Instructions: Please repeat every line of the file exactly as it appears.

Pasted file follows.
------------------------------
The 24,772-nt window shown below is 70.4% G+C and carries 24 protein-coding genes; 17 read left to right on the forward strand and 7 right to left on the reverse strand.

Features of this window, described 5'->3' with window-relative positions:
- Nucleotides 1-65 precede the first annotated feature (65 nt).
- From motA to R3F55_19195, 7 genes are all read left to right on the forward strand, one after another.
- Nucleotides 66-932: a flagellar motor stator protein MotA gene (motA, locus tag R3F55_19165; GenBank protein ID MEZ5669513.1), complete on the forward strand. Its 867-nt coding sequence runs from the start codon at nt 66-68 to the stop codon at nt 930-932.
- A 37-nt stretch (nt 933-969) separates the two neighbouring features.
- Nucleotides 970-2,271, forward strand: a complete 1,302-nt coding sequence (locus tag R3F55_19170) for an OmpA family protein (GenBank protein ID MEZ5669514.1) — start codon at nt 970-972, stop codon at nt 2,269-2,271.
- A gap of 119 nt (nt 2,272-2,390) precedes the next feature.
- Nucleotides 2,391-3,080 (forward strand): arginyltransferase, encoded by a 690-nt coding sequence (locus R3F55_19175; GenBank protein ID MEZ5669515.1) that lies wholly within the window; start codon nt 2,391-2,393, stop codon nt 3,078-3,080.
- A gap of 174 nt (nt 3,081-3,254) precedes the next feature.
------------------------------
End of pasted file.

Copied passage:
The 24,772-nt window shown below is 70.4% G+C and carries 24 protein-coding genes; 17 read left to right on the forward strand and 7 right to left on the reverse strand.

Features of this window, described 5'->3' with window-relative positions:
- Nucleotides 1-65 precede the first annotated feature (65 nt).
- From motA to R3F55_19195, 7 genes are all read left to right on the forward strand, one after another.
- Nucleotides 66-932: a flagellar motor stator protein MotA gene (motA, locus tag R3F55_19165; GenBank protein ID MEZ5669513.1), complete on the forward strand. Its 867-nt coding sequence runs from the start codon at nt 66-68 to the stop codon at nt 930-932.
- A 37-nt stretch (nt 933-969) separates the two neighbouring features.
- Nucleotides 970-2,271, forward strand: a complete 1,302-nt coding sequence (locus tag R3F55_19170) for an OmpA family protein (GenBank protein ID MEZ5669514.1) — start codon at nt 970-972, stop codon at nt 2,269-2,271.
- A gap of 119 nt (nt 2,272-2,390) precedes the next feature.
- Nucleotides 2,391-3,080 (forward strand): arginyltransferase, encoded by a 690-nt coding sequence (locus R3F55_19175; GenBank protein ID MEZ5669515.1) that lies wholly within the window; start codon nt 2,391-2,393, stop codon nt 3,078-3,080.
- A gap of 174 nt (nt 3,081-3,254) precedes the next feature.